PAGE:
Hi axzhang. You know I'm totally happy that you're reading along! Yes, the djinn can make things happen! Unfortunately, they don't seem to be able to overthrown our external enemies - just the internal ones. But that's still helpful!

    And you know I had to start that early! There's no Aydin later and there's no release-ability in the Ottoman later....what else can a guy with a fascination for endangered Muslim Minors in MMP do? (On the other hand, One Year and a Month would take almost no time at all to write!)

    Quote Originally Posted by mayorqw View Post
    Very nice story! Will follow!
    Thanks! Glad you're hear!

    Quote Originally Posted by Abraxas View Post
    I loved the first two updates Keep up the good work!
    Hi abraxas. You sound like a Persian Emperor. I like that a potential Persian Emperor is reading along!

    Quote Originally Posted by sprites View Post
    what is that? old MM?
    nice story
    Hi sprites! Thanks for the note. As axzhang likes to point out, I'm trapped in MMP1.5 for EUIII Complete because I insist on using a real computer (a Mac) rather than those little plastic toys. Or did I get that backwards.....?
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  15. #15
    Captain Marco Oliverio's Avatar
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    [INDENT]The Tale of the Bishop and the Bey

    Isa Bey was the ruler of a small Beydom in Anatolia. His father had conquered the Crusader Kingdom of Cyprus, and his brother, lost to the djinn, had defeated the Greek Basileus of Trebizond and annexed that fabled city. Isa Bey himself, before becoming Bey, had traveled all over Anatolia, Persia, Iraq and Syria in the service of Ali Bey, whom he loved dearly.

    So when Isa inherited the throne from his brother, Ali Bey, he had an idea or two about the world and how it worked. He was curious, clever, honest, always had the right thing to say when needed, and rewarded the people of this court who brought him curiosities.



    One day Isa Bey summoned his advisors.
    “Dear friends and faithful advisors! A thought came into my head last night and I cannot seem to find a suitable answer. Perhaps if I lay it before you someone might have an answer for me? Here is the question - ‘If the Emperor of Rome rules from Constantinople, who rules in Rome?’”
    Old Murat, an advisor from the days of Isa Bey’s father and brother spoke first.
    “Isa Bey, that is an easy answer! We know the Emperor in Rome used to be a mighty potentate, with a throne that rose to the skies and golden birds that sang from trees made of emeralds and rubies. For such a king to be driven from his city of Rome to a refuge in Constantinople, the ruler of Rome must be powerful indeed, perhaps more powerful than Timur or even the great Genghis Khan. We also know this - in the distant East lies the powerful kingdom of Prester John, or Bishop John. And in the west sits the mirror image of this Prester John - the powerful Bishop of Rome. It is said he sits on a throne of gold that is built on the ruins of a thousand cities, that tribute from all of Europe flows to his feet, and he raises up and casts down the kings of Europe with the mere flick of his hand. Surely the Bishop of Rome is the most powerful ruler in all Europe!”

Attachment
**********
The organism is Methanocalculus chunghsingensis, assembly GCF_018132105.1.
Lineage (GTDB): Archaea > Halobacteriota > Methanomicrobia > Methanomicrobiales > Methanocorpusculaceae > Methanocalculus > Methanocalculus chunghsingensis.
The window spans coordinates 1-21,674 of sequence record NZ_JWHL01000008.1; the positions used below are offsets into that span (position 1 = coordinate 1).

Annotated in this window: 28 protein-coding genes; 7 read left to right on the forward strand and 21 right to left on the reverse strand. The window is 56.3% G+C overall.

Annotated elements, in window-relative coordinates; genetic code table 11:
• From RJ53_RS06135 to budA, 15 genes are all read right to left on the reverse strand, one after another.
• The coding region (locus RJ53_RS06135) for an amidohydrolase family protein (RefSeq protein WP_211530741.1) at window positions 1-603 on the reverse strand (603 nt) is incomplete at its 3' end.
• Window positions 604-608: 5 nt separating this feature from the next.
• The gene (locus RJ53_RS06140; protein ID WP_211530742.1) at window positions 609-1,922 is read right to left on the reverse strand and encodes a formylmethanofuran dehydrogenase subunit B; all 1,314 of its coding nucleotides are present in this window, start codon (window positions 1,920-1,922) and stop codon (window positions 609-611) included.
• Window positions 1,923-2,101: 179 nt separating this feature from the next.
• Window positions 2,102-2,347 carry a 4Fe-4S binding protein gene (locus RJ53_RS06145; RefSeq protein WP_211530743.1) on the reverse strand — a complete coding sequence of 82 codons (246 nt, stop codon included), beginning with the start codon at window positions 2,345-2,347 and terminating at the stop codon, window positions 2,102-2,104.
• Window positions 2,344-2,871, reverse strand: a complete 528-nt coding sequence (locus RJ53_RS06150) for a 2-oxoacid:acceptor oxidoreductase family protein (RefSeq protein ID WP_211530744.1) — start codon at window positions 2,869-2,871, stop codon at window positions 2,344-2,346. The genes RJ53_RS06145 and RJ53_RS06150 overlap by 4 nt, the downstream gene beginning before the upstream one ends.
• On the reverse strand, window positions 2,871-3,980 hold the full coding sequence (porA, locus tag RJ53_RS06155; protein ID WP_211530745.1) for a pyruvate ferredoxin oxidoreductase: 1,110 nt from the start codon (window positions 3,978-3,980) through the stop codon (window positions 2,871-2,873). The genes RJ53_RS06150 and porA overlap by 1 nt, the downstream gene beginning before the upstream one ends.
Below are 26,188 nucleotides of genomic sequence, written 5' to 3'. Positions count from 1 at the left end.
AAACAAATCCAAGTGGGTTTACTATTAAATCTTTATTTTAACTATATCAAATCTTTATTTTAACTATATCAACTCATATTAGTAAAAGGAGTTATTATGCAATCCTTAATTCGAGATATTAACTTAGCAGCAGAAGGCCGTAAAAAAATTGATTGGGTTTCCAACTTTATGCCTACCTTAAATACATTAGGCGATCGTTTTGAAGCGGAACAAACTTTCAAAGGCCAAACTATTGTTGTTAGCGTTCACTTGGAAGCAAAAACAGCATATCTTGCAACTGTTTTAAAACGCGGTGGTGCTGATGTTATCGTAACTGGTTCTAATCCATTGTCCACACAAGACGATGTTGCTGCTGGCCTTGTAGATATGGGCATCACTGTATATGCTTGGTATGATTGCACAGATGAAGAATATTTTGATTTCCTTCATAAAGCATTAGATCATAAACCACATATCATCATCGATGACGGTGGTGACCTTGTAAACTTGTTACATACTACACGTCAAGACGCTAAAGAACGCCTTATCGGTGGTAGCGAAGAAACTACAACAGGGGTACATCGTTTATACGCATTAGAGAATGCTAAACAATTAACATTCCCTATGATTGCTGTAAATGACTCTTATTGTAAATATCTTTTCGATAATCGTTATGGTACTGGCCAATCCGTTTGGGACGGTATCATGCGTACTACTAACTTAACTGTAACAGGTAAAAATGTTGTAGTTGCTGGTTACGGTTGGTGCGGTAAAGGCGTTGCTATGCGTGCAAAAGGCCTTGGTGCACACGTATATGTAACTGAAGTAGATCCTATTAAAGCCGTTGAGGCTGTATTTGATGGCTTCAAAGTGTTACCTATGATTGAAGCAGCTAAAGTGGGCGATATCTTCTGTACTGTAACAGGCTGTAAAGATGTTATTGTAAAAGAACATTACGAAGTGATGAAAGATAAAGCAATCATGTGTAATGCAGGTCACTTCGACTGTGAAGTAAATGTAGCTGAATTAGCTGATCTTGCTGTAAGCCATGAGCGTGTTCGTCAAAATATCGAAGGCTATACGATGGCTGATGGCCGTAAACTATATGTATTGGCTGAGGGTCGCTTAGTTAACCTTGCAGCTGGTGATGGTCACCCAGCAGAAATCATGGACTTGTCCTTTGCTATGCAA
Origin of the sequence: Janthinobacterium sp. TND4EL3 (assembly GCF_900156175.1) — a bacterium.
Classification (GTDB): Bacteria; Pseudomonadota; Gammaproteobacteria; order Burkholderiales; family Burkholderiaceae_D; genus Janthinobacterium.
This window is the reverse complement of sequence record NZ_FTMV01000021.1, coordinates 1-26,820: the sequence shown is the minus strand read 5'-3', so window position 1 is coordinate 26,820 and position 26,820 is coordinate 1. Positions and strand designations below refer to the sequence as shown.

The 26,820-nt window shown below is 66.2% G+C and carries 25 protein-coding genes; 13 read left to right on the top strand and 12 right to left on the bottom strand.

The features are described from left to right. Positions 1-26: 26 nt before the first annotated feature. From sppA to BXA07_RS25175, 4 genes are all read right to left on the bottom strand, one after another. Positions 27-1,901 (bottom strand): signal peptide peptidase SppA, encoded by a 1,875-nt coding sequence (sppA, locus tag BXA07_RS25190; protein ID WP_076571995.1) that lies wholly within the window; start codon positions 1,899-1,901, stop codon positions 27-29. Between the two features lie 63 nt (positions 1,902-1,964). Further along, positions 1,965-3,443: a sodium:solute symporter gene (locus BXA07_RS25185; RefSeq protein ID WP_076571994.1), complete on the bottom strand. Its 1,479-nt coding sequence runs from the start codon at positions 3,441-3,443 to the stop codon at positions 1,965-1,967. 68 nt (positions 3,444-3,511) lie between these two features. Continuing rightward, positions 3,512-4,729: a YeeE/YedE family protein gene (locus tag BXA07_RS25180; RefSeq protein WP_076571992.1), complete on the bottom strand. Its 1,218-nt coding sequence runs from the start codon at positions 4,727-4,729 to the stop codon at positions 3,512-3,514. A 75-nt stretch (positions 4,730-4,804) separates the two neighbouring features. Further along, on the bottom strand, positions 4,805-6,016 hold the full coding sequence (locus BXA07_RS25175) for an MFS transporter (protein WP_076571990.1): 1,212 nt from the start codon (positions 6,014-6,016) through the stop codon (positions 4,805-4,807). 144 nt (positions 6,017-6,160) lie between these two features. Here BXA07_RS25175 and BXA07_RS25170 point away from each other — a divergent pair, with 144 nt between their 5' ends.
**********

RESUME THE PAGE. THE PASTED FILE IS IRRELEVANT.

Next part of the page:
Young Selim rose next. He addressed both Isa Bey and Old Murat.
    “Most honored Bey and Lord Murat, it may be just as Lord Murat says. Many things are said about the power and wealth of Prester John in the East and the Bishop of Rome in the West. But Prester John is far from us - beyond the kingdoms of the Indies and perhaps even beyond the distant shores of China. But the Bishop of Rome is close - just beyond the horizon in the West. My lord Bey, if you will lend me a ship or two, I will equip it with brave men and we will go discover the answer to your question.”
    Isa Bey was delighted with the response of Young Selim. After thanking Old Murat for his knowledge and wisdom, Isa granted Selim’s request. Selim sailed to the West, and finding a small cove here and there, quietly observed the comings and goings of the Bishop of Rome. Soon he returned to Aydin.
    “My lords and Isa Bey. I have returned from the fabled land of Rome! The wisdom shared with us by Lord Murat is so close to the truth as to be almost correct. It is truth that the Bishop of Rome sits on a throne of gold built on the ruins of many cities, but it is also the truth that the city he rules over is itself a huge ruin. It is true that the tribute of all Europe flows to his feet, but anger and fear flow with that gold and threaten to overwhelm the Bishop and his state. And finally it is true that he raises and casts down the kings of Europe, but it is also true that the kings of Europe have gathered to throw down from his high throne the Bishop of Rome. In fact, at this moment, his city is besieged by troops wearing many colors of Europe while he is himself fled the city.”